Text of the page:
Turkish President Recep Tayyip Erdoğan will meet European Council President Donald Tusk and European Commission President Jean-Claude Juncker on May 25 on the sidelines of a NATO meeting in Brussels, as they bid to calm recent bilateral strife and inject some positivity into the ties.
The EU cannot perceive Turkey as a beggar at its door but should instead decide on the union’s future perspective with regards to its membership, Erdoğan said.
“We don’t aim to break away from the EU, but the EU shall take its responsibilities, too. The EU cannot see Turkey [as] a beggar. It does not have such a right… that’s what we’ll tell them,” Erdoğan told reporters before he departed for Brussels on May 24.
Erdoğan said he would ask EU officials about their vision regarding Turkey’s membership in the union, noting that the bloc appeared to favor Turkey’s “withdrawal from the negotiation talks of its own accord.”
“We say that if you have that [opinion], you make the decision. We won’t make the job more difficult,” he said.
Ankara has been doing its best to meet the EU’s acquis communitaire and expects a return from the union, Erdoğan said.
Relations between the bloc and Ankara took a hit after the failed July 2016 coup attempt and worsened further during the latter’s campaign for last month’s referendum on constitutional amendments.
The meeting aims to bury tension and set a positive but realistic agenda between Ankara and Brussels so that ministers and officials can continue to work on practical issues, a Turkish official told the Hürriyet Daily News.
Erdoğan was disappointed about the EU’s failure to open a new negotiation chapter for Turkey’s accession process despite a previous commitment by Juncker, the official said, speaking on condition of anonymity. However, the current climate in the EU is not promising for the opening new chapters or policy areas with Turkey, amid the objection of several member states.
The Turkish president had earlier said Brussels had “no other option” than to open new chapters in Ankara’s long-stalled accession talks, which began in 2005 but have progressed at a snail’s pace due to concerns over its human rights record, blockage by Greek Cyprus, and reluctance among some European countries to admit a largely Muslim nation.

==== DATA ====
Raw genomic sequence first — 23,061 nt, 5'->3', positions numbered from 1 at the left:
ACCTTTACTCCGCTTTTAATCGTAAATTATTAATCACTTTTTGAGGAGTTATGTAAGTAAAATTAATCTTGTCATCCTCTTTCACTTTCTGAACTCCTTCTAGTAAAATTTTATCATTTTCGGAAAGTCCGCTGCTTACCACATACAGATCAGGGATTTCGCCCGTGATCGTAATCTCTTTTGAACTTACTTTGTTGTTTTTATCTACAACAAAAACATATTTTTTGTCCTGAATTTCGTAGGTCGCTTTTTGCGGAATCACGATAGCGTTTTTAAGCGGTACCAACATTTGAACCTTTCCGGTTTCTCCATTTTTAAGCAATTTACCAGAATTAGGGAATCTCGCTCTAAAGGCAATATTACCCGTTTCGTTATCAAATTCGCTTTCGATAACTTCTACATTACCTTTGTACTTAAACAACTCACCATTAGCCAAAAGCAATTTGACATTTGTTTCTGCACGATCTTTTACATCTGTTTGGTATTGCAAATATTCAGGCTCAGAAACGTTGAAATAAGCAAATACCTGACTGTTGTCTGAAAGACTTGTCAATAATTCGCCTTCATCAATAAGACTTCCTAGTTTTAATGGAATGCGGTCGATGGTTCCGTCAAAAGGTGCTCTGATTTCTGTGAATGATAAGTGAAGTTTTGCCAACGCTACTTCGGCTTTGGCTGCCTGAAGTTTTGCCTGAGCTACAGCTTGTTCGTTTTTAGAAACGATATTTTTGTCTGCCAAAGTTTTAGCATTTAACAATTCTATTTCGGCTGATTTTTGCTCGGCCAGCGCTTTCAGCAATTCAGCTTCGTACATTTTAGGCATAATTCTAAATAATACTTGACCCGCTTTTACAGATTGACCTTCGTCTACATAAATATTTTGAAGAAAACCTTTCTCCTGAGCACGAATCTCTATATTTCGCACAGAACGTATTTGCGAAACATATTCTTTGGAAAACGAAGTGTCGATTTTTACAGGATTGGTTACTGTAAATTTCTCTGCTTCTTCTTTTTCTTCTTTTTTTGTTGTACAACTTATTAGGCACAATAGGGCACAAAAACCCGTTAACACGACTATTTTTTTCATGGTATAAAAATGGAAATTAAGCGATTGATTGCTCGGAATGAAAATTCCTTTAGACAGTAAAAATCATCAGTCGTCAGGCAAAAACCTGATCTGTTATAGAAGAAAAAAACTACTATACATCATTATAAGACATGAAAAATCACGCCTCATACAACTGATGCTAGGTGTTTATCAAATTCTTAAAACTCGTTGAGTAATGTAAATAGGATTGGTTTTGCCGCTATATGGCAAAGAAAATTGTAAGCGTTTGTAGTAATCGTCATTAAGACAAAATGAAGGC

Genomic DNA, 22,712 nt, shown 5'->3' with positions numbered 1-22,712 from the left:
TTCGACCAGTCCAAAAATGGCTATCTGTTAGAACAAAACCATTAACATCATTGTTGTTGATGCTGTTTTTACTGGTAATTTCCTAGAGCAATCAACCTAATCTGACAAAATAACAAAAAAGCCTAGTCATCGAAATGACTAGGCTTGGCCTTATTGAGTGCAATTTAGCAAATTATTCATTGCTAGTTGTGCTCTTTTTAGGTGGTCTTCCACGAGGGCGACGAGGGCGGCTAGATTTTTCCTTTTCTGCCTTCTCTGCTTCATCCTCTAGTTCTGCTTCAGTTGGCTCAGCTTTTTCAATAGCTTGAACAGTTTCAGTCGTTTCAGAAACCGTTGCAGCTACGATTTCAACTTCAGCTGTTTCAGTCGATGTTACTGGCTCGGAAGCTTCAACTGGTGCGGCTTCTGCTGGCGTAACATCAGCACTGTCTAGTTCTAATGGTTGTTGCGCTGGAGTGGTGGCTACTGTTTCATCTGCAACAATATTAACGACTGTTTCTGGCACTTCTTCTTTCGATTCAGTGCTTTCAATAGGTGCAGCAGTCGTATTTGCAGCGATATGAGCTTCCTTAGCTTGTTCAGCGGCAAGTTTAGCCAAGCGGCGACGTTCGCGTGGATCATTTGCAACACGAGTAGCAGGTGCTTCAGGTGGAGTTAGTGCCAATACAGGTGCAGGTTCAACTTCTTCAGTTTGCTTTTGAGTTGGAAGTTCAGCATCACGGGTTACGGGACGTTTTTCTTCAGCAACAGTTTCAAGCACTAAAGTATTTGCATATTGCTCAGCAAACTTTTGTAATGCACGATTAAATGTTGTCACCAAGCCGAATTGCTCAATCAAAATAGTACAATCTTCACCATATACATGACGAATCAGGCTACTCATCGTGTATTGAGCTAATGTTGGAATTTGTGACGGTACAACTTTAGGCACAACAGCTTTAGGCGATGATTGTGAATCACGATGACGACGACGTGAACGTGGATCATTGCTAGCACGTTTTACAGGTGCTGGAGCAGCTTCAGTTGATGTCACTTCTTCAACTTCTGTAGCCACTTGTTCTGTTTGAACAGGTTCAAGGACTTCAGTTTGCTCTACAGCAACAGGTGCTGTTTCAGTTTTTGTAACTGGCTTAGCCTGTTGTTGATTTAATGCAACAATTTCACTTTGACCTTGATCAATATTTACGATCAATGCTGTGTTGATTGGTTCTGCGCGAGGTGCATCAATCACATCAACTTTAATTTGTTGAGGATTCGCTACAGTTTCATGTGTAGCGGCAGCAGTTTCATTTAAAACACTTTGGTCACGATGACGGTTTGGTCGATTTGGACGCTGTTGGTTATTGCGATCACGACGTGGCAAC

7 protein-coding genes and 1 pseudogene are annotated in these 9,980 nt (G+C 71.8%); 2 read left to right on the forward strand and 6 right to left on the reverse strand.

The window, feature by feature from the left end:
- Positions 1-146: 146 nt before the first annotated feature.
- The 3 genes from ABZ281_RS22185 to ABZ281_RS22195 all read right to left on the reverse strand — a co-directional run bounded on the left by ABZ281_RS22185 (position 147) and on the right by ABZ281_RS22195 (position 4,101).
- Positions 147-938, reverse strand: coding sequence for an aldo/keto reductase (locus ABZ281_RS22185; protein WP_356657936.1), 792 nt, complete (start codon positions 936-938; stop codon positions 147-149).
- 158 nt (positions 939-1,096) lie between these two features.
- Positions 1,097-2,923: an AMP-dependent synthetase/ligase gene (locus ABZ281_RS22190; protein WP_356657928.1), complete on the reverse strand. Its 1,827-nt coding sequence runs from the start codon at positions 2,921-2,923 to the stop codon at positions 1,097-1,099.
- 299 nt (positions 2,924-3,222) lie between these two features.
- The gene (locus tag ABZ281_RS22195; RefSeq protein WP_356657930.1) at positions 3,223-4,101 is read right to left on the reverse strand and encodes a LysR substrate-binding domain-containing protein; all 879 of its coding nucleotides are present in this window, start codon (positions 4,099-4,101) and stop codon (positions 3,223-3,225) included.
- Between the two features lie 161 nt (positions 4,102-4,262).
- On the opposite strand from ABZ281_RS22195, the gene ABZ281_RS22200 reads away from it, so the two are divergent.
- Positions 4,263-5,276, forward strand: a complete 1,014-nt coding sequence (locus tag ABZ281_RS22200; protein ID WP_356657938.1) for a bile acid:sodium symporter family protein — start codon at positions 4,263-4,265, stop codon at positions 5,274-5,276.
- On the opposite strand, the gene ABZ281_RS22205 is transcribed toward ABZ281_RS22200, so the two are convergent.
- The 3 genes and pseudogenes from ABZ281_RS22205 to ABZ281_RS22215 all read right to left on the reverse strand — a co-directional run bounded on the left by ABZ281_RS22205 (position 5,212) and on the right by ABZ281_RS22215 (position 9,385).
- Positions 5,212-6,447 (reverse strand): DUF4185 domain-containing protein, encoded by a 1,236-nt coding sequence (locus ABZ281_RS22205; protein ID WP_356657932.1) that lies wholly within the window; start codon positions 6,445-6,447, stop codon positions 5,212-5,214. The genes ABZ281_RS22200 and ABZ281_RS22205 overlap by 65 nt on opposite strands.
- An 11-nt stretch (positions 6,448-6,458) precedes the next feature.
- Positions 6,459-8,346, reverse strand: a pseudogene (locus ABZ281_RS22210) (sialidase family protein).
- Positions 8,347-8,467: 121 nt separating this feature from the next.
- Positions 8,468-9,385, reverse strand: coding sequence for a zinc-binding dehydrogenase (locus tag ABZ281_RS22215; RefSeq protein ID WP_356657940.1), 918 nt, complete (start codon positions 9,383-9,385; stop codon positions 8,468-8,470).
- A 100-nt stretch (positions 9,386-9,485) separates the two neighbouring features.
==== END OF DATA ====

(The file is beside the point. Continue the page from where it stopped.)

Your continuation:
Erdoğan stated that Ankara would reconsider its position on joining the bloc if it was kept waiting much longer and if the current “hostile mentality” of some member states persists.
Visa liberalization another source of tension
Ankara and Brussels are expected to focus on upgrading the Customs Union and implementing the refugee deal if the meeting of the leaders produces a positive outcome.
A March 2016 deal to stop migration through illegal channels in the Aegean by cracking down on human traffickers and improving the conditions of nearly 3 million Syrian refugees in Turkey has also become a source of tension between the bloc and Ankara.
Under the agreement, Ankara agreed to take back all Syrians who crossed to the Greek islands illegally from Turkey, and the EU promised to take in the same number of Syrian refugees from Turkey. The agreement also called for a visa waiver for Turks visiting the EU.
While the plan successfully reduced refugee flows, the European Commission demanded that Ankara fulfill “five plus two” outstanding criteria out of a total of 72, including “revising legislation and practices on terrorism in line with European standards” in order to move on visa liberalization for Turkish citizens.
Visa-free access to the EU has been delayed due to a dispute over Turkey’s anti-terror laws. In the meantime, Ankara has repeatedly warned that it will walk away from the agreement to accept refugees heading to Europe unless the EU agrees to waive visa restrictions.
Ankara has studied the five remaining benchmarks, while saying that the other two criteria – biometric passports and readmission – are partially fulfilled.
Turkey has prepared a road map proposal for the remaining five benchmarks, including the revision of its anti-terror laws, but it delayed submitting the proposal to Brussels in December 2016 after a terror attack in the Istanbul district of Beşiktaş in 2016.
Turkey and the EU have been working on upgrading a current Customs Union agreement on industrial goods by expanding it to agriculture products, services and public procurements. The European Commission notified the European Council that it was ready to negotiate with Turkey and duly called for a mandate in late 2016.
Ankara was hoping that the European Council would approve the mandate in the first half of 2017 so that it could begin negotiations with the European Commission by July 1, when the Estonian term presidency will begin. But recent tension has created a number of difficulties in advancing the process, along with Greek Cypriot warnings that it would not pave the way unless Ankara implements the Ankara protocol to open its ports to Greek Cypriot ships.
The Turkish government has long been asking to hold a summit with the bloc’s leaders, but it has been delayed due to national elections in France and Germany. The parties plan to hold such a meeting after Germany’s general election in September.